If a certain weight move a certain distance in a certain time, a greater weight will move a same distance in a shorter time, and the proportion which the weights bear to one another, the times too will have to one another, e.g. if the half weight cover the distance in x, the whole weight will cover it in x/2. [Aristotle, De Caelo, Book I/vi/274a].
We shall call this the strong Aristotelian dogma: it is the quantitative statement that times of fall, from a given point to a lower point, of bodies of differing weights, that are alike in other ways, are inversely proportional to their weights.
The great contributions made by Galileo to physics have little to do with his claims, via his spokesman Salviati, that the Aristotelian dogma, whether in its weak or its strong version, implies a logical inconsistency. It is sufficient to point to a physical situation in which Aristotle’s dogma, even in its strong form, is empirically correct. Since an inconsistent argument points at nothing at all, but Aristotle’s argument does in fact indicate a realizable configuration, it follows that the dogma cannot be internally inconsistent. The case which gives Galileo the lie is that of bodies falling in a fluid (such as air or water) at their terminal velocities in the case of laminar fluid flow. Consider this quotation:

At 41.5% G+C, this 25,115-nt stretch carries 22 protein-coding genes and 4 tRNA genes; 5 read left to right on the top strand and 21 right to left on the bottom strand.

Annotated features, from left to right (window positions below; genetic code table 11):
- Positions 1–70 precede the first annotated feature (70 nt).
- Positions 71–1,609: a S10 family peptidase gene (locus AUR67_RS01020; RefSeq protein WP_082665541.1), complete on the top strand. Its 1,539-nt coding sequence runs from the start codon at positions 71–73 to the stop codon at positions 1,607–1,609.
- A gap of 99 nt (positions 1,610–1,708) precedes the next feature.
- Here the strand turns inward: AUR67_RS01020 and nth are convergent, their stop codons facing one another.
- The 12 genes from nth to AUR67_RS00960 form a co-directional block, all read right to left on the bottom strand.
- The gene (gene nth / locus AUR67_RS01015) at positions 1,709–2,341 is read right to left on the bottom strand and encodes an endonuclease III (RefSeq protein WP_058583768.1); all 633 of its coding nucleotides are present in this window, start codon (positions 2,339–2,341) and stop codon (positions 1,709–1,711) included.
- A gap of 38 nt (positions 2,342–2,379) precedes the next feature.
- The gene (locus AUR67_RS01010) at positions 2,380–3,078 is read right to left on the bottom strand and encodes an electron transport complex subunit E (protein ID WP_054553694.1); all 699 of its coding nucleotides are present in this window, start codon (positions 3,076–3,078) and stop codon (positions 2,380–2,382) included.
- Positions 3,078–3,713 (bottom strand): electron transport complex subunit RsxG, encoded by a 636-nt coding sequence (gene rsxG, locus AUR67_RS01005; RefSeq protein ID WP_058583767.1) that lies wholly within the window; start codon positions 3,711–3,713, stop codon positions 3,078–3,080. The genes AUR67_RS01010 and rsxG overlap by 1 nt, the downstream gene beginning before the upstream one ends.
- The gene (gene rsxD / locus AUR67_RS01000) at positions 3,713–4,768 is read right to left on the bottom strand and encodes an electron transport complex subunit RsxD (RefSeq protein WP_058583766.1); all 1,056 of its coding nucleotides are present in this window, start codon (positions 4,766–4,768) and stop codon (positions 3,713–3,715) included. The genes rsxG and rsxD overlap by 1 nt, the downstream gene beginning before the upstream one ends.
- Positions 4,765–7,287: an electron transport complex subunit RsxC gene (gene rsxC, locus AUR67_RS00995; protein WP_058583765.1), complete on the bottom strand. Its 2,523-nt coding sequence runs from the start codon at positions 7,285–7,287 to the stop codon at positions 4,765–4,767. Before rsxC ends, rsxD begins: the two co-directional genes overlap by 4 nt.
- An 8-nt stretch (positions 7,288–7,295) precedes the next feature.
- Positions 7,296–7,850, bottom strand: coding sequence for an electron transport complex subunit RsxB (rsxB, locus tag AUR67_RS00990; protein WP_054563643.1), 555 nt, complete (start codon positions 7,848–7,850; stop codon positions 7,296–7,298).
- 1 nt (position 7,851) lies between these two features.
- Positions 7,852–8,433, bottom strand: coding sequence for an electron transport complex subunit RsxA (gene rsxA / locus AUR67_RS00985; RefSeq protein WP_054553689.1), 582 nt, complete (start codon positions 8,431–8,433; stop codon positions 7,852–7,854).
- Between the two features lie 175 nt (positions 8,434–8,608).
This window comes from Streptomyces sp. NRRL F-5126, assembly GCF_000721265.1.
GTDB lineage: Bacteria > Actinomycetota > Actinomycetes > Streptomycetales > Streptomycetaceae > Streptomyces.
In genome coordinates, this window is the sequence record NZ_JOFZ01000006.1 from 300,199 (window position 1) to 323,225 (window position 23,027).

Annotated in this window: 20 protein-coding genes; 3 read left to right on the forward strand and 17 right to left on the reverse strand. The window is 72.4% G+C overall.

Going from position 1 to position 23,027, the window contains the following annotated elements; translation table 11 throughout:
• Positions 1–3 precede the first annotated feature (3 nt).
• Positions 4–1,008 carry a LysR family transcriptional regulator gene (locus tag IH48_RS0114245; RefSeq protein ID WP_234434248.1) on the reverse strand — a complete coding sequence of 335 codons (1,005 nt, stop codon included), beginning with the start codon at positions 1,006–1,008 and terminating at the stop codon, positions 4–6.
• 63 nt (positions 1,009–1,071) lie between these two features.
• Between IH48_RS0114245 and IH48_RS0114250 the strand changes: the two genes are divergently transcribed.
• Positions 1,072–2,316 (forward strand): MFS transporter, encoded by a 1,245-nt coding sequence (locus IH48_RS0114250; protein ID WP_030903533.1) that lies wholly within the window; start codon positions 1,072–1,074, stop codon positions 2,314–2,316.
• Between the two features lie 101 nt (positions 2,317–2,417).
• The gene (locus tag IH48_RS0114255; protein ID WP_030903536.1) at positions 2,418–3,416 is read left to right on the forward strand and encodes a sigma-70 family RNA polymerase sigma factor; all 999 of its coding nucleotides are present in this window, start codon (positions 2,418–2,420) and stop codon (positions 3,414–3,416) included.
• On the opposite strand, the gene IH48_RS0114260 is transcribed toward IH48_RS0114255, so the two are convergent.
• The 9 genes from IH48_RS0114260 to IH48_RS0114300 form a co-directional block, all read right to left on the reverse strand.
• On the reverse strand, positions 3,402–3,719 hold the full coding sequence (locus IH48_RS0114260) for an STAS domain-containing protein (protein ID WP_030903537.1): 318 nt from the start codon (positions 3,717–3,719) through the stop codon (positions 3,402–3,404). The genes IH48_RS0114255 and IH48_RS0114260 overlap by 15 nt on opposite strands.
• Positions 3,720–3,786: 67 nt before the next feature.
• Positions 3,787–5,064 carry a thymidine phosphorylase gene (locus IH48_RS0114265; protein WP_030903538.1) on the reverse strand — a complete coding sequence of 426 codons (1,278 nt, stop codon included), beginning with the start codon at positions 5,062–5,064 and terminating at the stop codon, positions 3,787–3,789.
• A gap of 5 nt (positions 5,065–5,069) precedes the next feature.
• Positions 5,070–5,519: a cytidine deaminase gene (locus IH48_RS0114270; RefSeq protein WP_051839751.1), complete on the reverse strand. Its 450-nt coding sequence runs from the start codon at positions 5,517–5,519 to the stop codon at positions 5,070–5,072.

We see that bodies which have a greater impulse either of weight or lightness, if they are alike in other respects, move faster over an equal space, and in the ratio which their magnitudes bear to one another. … In moving through plena it must be so; for the greater divides them faster by its force. For a moving thing cleaves the medium either by its shape, or by the impulse which the body that is carried along or is projected possesses. [Aristotle, Physica, Book IV/viii/216a].
Under the restriction of laminar flow, and for bodies of identical size and shape, as specified by the Stagyrite, the viscous forces are proportional to the velocities, and so the terminal rates of fall are proportional, the times of fall inversely proportional, to the weights. It is not part of my thesis that Aristotle espoused, or could have espoused, this detailed interpretation, nor that Galileo excluded, or might have excluded, the particular case of terminal motion with laminar flow. I maintain simply that the possibility of a realizable model of the strong Aristotelian dogma frees it of any possible logical inconsistency.